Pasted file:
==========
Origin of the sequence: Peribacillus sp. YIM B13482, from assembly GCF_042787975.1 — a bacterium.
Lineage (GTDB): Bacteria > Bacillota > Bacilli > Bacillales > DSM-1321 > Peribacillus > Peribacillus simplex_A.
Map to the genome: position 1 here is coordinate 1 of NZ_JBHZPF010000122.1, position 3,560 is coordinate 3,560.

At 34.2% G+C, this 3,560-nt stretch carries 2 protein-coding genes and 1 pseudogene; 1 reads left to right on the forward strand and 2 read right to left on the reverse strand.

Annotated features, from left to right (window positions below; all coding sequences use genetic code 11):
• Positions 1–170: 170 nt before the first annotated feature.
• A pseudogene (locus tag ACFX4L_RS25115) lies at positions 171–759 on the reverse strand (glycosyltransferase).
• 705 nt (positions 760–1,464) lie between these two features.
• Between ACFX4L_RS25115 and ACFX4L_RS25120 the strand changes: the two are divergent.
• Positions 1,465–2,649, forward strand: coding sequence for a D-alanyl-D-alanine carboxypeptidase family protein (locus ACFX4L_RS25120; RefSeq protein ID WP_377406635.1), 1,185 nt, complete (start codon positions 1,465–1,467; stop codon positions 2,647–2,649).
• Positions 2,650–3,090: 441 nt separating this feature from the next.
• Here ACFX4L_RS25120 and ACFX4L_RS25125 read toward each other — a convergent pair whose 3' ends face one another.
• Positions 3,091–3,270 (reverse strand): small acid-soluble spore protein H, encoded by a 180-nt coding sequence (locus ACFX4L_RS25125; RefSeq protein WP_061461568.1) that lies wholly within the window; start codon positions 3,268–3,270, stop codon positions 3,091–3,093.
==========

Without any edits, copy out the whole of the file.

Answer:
Origin of the sequence: Peribacillus sp. YIM B13482, from assembly GCF_042787975.1 — a bacterium.
Lineage (GTDB): Bacteria > Bacillota > Bacilli > Bacillales > DSM-1321 > Peribacillus > Peribacillus simplex_A.
Map to the genome: position 1 here is coordinate 1 of NZ_JBHZPF010000122.1, position 3,560 is coordinate 3,560.

At 34.2% G+C, this 3,560-nt stretch carries 2 protein-coding genes and 1 pseudogene; 1 reads left to right on the forward strand and 2 read right to left on the reverse strand.

Annotated features, from left to right (window positions below; all coding sequences use genetic code 11):
• Positions 1–170: 170 nt before the first annotated feature.
• A pseudogene (locus tag ACFX4L_RS25115) lies at positions 171–759 on the reverse strand (glycosyltransferase).
• 705 nt (positions 760–1,464) lie between these two features.
• Between ACFX4L_RS25115 and ACFX4L_RS25120 the strand changes: the two are divergent.
• Positions 1,465–2,649, forward strand: coding sequence for a D-alanyl-D-alanine carboxypeptidase family protein (locus ACFX4L_RS25120; RefSeq protein ID WP_377406635.1), 1,185 nt, complete (start codon positions 1,465–1,467; stop codon positions 2,647–2,649).
• Positions 2,650–3,090: 441 nt separating this feature from the next.
• Here ACFX4L_RS25120 and ACFX4L_RS25125 read toward each other — a convergent pair whose 3' ends face one another.
• Positions 3,091–3,270 (reverse strand): small acid-soluble spore protein H, encoded by a 180-nt coding sequence (locus ACFX4L_RS25125; RefSeq protein WP_061461568.1) that lies wholly within the window; start codon positions 3,268–3,270, stop codon positions 3,091–3,093.